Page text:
Dkt. 8-2, § 3. The second pertinent provision described the environmental conditions in which the EV room would operate:

5. Process/Environmental Parameter
Heat loads to be considered
• Powder booth grey 275.000 BTU/hour
• Powder booth black 275.000 BTU/hour
• Powder booth multicolor 350.000 BTU/hour
• 3 ware loads at the time
Velocity Load: 0, 1-4 m/min
Weight Load: 2200 pounds per ware load
Surface: 300 sqft, p
Approx. Temperature Metal entering Room: Temperature 122°F
• heat load of 2 operators in the booth
• heat load of lighting
• heat load because of the room design (wall, doors, ..)
Climatic condition outside the EV Room
Temperature Inside: min. 55°F [m]ax. 110°F
Humidity: min. 20% max. 99.7%

Id. § 5.

         As Global Finishing’s project team started designing and constructing the EV room, one of its project managers expressed concerns to CTI about the heat that the air handing units would generate. On at least two different occasions, the project manager warned that the heat buildup could cause issues if CTI or AGCO did not provide appropriate ventilation and keep the temperatures around the air handling units at or below 110°F. CTI did not take steps to address these concerns.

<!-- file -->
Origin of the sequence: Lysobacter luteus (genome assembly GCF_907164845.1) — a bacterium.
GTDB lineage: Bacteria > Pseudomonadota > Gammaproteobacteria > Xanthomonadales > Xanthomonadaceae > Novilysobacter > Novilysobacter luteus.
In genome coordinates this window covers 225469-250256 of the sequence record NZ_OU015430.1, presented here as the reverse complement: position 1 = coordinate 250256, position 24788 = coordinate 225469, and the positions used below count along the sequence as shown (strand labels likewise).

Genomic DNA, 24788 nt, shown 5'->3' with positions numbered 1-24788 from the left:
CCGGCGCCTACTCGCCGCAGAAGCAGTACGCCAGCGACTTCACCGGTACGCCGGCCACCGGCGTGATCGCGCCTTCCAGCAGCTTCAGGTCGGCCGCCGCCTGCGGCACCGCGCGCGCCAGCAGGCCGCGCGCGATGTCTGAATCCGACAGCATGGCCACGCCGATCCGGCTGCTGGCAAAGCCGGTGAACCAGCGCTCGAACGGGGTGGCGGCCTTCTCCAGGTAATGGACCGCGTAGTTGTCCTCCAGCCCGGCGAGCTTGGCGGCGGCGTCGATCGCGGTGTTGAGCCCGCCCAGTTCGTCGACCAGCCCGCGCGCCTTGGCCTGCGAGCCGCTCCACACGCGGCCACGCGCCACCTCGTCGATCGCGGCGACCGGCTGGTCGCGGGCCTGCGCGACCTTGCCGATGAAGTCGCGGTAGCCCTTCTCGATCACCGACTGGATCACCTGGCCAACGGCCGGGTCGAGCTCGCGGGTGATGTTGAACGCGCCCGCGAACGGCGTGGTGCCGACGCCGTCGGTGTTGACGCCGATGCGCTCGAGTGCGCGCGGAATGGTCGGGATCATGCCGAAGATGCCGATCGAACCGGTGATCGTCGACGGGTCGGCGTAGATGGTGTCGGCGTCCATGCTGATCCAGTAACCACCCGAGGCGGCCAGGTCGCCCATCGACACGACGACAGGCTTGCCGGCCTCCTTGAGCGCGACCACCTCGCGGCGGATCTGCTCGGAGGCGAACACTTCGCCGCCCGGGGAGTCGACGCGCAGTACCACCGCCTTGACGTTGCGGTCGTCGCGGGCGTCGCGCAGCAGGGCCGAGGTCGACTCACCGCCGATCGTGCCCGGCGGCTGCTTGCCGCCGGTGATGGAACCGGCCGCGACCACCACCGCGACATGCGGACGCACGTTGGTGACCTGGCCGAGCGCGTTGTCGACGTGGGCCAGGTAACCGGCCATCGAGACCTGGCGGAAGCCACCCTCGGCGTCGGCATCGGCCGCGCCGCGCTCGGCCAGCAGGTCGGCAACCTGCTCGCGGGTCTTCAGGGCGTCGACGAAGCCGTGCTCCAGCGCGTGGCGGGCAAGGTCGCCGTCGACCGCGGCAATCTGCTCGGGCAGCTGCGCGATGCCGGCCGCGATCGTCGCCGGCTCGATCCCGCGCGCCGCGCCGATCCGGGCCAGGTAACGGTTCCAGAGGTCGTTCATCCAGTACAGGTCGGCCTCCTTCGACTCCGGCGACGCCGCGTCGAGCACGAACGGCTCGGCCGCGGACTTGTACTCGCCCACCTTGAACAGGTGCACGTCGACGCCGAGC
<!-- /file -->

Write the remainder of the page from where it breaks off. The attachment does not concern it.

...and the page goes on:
Global Finishing delivered the completed EV room, and CTI paid for it in full. But the EV room began experiencing problems shortly after AGCO started using it. The problems were with the air handling units, and they were due to poor ventilation and high ambient temperatures. CTI asked Global Finishing to fix the problem, but Global Finishing refused to do so without compensation. CTI undertook the repair itself, eventually installing air handling units outside the facility, at a cost of $394, 320.91. When Global Finishing refused to reimburse CTI for these expenses, CTI filed suit in this court alleging state law claims for breach of contract and breach of warranty.